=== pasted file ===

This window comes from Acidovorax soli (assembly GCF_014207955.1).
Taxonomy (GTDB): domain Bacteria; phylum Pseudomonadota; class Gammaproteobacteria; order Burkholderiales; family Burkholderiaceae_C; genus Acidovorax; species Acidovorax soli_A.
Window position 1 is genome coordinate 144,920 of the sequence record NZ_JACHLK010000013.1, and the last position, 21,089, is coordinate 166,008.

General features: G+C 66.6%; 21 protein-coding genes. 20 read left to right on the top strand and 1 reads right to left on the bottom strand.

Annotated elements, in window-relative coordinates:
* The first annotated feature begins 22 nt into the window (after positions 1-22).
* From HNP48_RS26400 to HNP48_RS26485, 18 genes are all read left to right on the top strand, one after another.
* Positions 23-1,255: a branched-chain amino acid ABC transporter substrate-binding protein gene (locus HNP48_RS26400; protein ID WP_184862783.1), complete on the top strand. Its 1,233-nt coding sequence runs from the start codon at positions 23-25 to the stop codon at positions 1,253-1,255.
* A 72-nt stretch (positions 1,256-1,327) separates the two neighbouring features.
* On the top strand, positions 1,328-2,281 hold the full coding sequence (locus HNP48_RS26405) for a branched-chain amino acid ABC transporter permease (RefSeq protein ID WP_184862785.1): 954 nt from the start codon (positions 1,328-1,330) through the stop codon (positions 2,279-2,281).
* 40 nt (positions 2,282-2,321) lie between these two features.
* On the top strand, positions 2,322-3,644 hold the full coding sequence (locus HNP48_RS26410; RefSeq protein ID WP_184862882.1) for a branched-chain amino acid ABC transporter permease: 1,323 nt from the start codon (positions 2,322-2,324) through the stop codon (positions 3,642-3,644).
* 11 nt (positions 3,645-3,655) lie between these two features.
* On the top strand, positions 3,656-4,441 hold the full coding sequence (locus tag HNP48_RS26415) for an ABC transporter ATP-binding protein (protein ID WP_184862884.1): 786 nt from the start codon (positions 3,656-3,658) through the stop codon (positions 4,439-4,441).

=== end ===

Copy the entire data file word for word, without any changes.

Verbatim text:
This window comes from Acidovorax soli (assembly GCF_014207955.1).
Taxonomy (GTDB): domain Bacteria; phylum Pseudomonadota; class Gammaproteobacteria; order Burkholderiales; family Burkholderiaceae_C; genus Acidovorax; species Acidovorax soli_A.
Window position 1 is genome coordinate 144,920 of the sequence record NZ_JACHLK010000013.1, and the last position, 21,089, is coordinate 166,008.

General features: G+C 66.6%; 21 protein-coding genes. 20 read left to right on the top strand and 1 reads right to left on the bottom strand.

Annotated elements, in window-relative coordinates:
* The first annotated feature begins 22 nt into the window (after positions 1-22).
* From HNP48_RS26400 to HNP48_RS26485, 18 genes are all read left to right on the top strand, one after another.
* Positions 23-1,255: a branched-chain amino acid ABC transporter substrate-binding protein gene (locus HNP48_RS26400; protein ID WP_184862783.1), complete on the top strand. Its 1,233-nt coding sequence runs from the start codon at positions 23-25 to the stop codon at positions 1,253-1,255.
* A 72-nt stretch (positions 1,256-1,327) separates the two neighbouring features.
* On the top strand, positions 1,328-2,281 hold the full coding sequence (locus HNP48_RS26405) for a branched-chain amino acid ABC transporter permease (RefSeq protein ID WP_184862785.1): 954 nt from the start codon (positions 1,328-1,330) through the stop codon (positions 2,279-2,281).
* 40 nt (positions 2,282-2,321) lie between these two features.
* On the top strand, positions 2,322-3,644 hold the full coding sequence (locus HNP48_RS26410; RefSeq protein ID WP_184862882.1) for a branched-chain amino acid ABC transporter permease: 1,323 nt from the start codon (positions 2,322-2,324) through the stop codon (positions 3,642-3,644).
* 11 nt (positions 3,645-3,655) lie between these two features.
* On the top strand, positions 3,656-4,441 hold the full coding sequence (locus tag HNP48_RS26415) for an ABC transporter ATP-binding protein (protein ID WP_184862884.1): 786 nt from the start codon (positions 3,656-3,658) through the stop codon (positions 4,439-4,441).